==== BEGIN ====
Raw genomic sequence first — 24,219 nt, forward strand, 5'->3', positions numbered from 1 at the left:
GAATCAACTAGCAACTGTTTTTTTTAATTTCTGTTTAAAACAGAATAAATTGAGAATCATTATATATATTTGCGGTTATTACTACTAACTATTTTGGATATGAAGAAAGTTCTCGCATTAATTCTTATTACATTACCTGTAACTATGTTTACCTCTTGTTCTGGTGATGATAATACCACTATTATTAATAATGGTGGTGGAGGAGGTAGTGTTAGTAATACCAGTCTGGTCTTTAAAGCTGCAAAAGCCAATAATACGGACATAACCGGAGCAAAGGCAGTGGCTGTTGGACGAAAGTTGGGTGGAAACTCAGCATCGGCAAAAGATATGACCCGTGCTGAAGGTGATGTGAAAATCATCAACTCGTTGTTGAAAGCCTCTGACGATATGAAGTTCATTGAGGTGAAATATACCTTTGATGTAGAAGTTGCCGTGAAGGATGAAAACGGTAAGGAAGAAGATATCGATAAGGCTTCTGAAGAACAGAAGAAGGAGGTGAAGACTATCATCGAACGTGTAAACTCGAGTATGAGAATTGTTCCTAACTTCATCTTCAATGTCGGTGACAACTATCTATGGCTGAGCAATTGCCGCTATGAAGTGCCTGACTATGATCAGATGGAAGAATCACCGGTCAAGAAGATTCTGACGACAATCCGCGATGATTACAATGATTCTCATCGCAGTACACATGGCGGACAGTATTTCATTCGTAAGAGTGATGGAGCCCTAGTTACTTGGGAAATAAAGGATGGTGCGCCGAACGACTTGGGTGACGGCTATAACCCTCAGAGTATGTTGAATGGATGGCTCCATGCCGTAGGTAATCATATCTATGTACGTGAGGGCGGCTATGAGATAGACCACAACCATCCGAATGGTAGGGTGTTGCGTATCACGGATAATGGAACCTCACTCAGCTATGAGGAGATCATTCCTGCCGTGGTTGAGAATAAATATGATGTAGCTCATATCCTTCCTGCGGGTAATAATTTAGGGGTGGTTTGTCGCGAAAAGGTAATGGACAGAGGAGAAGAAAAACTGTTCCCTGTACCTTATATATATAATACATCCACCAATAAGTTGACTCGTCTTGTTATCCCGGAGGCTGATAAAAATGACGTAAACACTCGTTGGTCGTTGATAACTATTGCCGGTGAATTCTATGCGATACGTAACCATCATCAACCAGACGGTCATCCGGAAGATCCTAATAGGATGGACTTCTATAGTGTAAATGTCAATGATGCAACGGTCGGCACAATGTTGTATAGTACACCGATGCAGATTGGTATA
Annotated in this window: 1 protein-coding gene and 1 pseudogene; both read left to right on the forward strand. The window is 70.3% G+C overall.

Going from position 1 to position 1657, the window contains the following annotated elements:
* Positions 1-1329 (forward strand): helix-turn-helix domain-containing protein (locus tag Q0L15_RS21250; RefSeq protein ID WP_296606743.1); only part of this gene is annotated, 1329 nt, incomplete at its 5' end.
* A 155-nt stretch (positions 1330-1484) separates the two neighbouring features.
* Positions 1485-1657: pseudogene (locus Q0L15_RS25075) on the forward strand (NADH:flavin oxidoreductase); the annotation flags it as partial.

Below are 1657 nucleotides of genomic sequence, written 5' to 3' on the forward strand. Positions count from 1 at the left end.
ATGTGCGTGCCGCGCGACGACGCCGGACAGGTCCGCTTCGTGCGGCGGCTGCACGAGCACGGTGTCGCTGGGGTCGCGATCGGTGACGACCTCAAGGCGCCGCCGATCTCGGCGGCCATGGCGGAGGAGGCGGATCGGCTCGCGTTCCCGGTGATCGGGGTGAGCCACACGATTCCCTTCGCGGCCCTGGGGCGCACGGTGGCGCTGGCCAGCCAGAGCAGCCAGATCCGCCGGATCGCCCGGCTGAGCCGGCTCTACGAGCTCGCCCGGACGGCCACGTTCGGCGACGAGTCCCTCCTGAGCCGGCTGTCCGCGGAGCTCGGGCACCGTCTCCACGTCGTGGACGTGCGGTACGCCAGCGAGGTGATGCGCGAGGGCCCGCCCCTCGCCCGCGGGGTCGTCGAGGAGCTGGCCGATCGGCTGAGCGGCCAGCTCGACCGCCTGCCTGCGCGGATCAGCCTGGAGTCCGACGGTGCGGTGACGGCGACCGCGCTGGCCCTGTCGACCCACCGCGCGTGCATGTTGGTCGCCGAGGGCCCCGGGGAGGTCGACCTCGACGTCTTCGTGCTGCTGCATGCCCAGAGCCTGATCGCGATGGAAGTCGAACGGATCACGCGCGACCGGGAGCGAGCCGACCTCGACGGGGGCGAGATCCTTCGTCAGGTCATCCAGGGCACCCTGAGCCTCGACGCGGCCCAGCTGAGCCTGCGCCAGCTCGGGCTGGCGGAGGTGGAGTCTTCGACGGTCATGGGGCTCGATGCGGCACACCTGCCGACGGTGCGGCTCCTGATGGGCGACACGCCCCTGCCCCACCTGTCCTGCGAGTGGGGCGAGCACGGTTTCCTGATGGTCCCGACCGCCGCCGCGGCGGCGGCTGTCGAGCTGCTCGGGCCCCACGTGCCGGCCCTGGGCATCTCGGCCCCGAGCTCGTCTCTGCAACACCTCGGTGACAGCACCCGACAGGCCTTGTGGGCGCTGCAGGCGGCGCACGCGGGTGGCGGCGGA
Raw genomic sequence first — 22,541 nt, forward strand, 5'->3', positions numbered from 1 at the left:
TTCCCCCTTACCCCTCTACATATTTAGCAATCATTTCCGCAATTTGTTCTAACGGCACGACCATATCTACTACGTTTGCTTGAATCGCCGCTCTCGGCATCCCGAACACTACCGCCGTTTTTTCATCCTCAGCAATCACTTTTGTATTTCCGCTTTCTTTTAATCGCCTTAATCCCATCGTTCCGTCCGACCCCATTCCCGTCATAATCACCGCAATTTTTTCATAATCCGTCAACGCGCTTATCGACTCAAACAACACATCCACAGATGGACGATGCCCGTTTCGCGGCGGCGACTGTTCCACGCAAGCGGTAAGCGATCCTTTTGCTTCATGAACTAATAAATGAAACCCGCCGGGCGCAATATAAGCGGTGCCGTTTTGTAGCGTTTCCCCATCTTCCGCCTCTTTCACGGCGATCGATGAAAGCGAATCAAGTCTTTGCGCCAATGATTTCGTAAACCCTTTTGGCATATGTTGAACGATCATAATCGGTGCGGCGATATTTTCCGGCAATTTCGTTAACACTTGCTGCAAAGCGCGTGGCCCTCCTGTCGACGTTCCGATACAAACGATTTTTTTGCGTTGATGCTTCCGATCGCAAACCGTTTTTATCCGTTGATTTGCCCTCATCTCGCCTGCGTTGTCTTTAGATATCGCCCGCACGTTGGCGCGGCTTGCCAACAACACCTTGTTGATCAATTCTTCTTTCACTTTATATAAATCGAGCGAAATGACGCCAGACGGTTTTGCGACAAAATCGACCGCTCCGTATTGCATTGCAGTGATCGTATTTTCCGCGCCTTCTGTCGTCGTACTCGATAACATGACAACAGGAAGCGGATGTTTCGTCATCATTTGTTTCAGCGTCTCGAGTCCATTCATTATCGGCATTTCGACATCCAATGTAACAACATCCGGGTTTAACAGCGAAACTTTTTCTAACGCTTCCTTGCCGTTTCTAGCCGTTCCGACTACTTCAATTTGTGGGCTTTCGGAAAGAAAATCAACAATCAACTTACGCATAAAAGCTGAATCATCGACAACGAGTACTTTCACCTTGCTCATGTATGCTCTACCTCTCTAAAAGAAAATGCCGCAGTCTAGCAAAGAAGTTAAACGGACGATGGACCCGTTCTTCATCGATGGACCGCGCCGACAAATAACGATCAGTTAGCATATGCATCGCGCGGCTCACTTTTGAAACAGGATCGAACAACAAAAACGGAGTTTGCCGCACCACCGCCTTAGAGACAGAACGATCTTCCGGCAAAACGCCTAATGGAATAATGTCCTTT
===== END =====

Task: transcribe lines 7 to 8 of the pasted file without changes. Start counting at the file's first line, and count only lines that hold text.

* Positions 1485-1657: pseudogene (locus Q0L15_RS25075) on the forward strand (NADH:flavin oxidoreductase); the annotation flags it as partial.

Below are 1657 nucleotides of genomic sequence, written 5' to 3' on the forward strand. Positions count from 1 at the left end.